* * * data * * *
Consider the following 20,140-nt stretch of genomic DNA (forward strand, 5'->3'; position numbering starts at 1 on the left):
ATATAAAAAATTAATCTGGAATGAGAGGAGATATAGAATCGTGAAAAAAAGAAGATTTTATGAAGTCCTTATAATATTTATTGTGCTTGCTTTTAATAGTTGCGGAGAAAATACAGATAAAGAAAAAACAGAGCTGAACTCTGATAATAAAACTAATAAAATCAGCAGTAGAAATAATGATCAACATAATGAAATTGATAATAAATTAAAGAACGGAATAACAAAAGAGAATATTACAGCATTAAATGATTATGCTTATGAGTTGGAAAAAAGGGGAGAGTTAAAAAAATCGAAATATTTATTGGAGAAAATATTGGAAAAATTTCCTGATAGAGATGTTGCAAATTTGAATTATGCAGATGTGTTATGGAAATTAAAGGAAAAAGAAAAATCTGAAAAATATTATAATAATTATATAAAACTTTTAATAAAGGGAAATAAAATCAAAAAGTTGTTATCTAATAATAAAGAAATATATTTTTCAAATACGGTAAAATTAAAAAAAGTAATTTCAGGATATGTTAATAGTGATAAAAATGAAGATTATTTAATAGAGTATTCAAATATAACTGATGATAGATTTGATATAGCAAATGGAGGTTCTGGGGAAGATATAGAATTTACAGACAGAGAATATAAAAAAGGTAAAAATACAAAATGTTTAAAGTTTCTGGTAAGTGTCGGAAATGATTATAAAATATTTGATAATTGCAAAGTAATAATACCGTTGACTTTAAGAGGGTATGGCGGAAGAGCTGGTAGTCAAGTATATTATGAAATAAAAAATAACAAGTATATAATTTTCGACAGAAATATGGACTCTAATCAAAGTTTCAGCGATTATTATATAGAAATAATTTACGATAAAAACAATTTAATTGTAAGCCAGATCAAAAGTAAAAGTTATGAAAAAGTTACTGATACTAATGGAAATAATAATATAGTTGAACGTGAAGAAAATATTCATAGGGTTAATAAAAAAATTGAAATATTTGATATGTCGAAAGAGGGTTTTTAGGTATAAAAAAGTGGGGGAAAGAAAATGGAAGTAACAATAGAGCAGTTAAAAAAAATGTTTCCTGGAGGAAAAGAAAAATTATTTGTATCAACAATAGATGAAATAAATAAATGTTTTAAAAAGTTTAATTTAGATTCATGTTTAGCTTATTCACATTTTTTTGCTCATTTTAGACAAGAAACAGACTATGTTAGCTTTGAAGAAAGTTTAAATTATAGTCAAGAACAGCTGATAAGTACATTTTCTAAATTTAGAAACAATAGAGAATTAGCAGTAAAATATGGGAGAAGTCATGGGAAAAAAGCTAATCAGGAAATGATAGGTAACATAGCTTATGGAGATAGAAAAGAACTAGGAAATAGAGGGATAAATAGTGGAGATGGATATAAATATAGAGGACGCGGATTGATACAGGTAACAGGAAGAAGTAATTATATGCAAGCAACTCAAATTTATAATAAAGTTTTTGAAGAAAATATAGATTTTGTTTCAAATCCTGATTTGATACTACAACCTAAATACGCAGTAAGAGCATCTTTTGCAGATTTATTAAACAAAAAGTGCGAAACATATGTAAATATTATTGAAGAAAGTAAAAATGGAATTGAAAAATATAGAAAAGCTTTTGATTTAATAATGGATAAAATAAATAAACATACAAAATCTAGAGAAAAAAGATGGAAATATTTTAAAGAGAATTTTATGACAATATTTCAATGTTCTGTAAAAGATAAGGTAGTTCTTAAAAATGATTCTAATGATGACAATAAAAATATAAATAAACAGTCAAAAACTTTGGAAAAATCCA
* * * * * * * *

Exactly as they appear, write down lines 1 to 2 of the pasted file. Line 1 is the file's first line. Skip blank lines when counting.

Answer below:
Consider the following 20,140-nt stretch of genomic DNA (forward strand, 5'->3'; position numbering starts at 1 on the left):
ATATAAAAAATTAATCTGGAATGAGAGGAGATATAGAATCGTGAAAAAAAGAAGATTTTATGAAGTCCTTATAATATTTATTGTGCTTGCTTTTAATAGTTGCGGAGAAAATACAGATAAAGAAAAAACAGAGCTGAACTCTGATAATAAAACTAATAAAATCAGCAGTAGAAATAATGATCAACATAATGAAATTGATAATAAATTAAAGAACGGAATAACAAAAGAGAATATTACAGCATTAAATGATTATGCTTATGAGTTGGAAAAAAGGGGAGAGTTAAAAAAATCGAAATATTTATTGGAGAAAATATTGGAAAAATTTCCTGATAGAGATGTTGCAAATTTGAATTATGCAGATGTGTTATGGAAATTAAAGGAAAAAGAAAAATCTGAAAAATATTATAATAATTATATAAAACTTTTAATAAAGGGAAATAAAATCAAAAAGTTGTTATCTAATAATAAAGAAATATATTTTTCAAATACGGTAAAATTAAAAAAAGTAATTTCAGGATATGTTAATAGTGATAAAAATGAAGATTATTTAATAGAGTATTCAAATATAACTGATGATAGATTTGATATAGCAAATGGAGGTTCTGGGGAAGATATAGAATTTACAGACAGAGAATATAAAAAAGGTAAAAATACAAAATGTTTAAAGTTTCTGGTAAGTGTCGGAAATGATTATAAAATATTTGATAATTGCAAAGTAATAATACCGTTGACTTTAAGAGGGTATGGCGGAAGAGCTGGTAGTCAAGTATATTATGAAATAAAAAATAACAAGTATATAATTTTCGACAGAAATATGGACTCTAATCAAAGTTTCAGCGATTATTATATAGAAATAATTTACGATAAAAACAATTTAATTGTAAGCCAGATCAAAAGTAAAAGTTATGAAAAAGTTACTGATACTAATGGAAATAATAATATAGTTGAACGTGAAGAAAATATTCATAGGGTTAATAAAAAAATTGAAATATTTGATATGTCGAAAGAGGGTTTTTAGGTATAAAAAAGTGGGGGAAAGAAAATGGAAGTAACAATAGAGCAGTTAAAAAAAATGTTTCCTGGAGGAAAAGAAAAATTATTTGTATCAACAATAGATGAAATAAATAAATGTTTTAAAAAGTTTAATTTAGATTCATGTTTAGCTTATTCACATTTTTTTGCTCATTTTAGACAAGAAACAGACTATGTTAGCTTTGAAGAAAGTTTAAATTATAGTCAAGAACAGCTGATAAGTACATTTTCTAAATTTAGAAACAATAGAGAATTAGCAGTAAAATATGGGAGAAGTCATGGGAAAAAAGCTAATCAGGAAATGATAGGTAACATAGCTTATGGAGATAGAAAAGAACTAGGAAATAGAGGGATAAATAGTGGAGATGGATATAAATATAGAGGACGCGGATTGATACAGGTAACAGGAAGAAGTAATTATATGCAAGCAACTCAAATTTATAATAAAGTTTTTGAAGAAAATATAGATTTTGTTTCAAATCCTGATTTGATACTACAACCTAAATACGCAGTAAGAGCATCTTTTGCAGATTTATTAAACAAAAAGTGCGAAACATATGTAAATATTATTGAAGAAAGTAAAAATGGAATTGAAAAATATAGAAAAGCTTTTGATTTAATAATGGATAAAATAAATAAACATACAAAATCTAGAGAAAAAAGATGGAAATATTTTAAAGAGAATTTTATGACAATATTTCAATGTTCTGTAAAAGATAAGGTAGTTCTTAAAAATGATTCTAATGATGACAATAAAAATATAAATAAACAGTCAAAAACTTTGGAAAAATCCA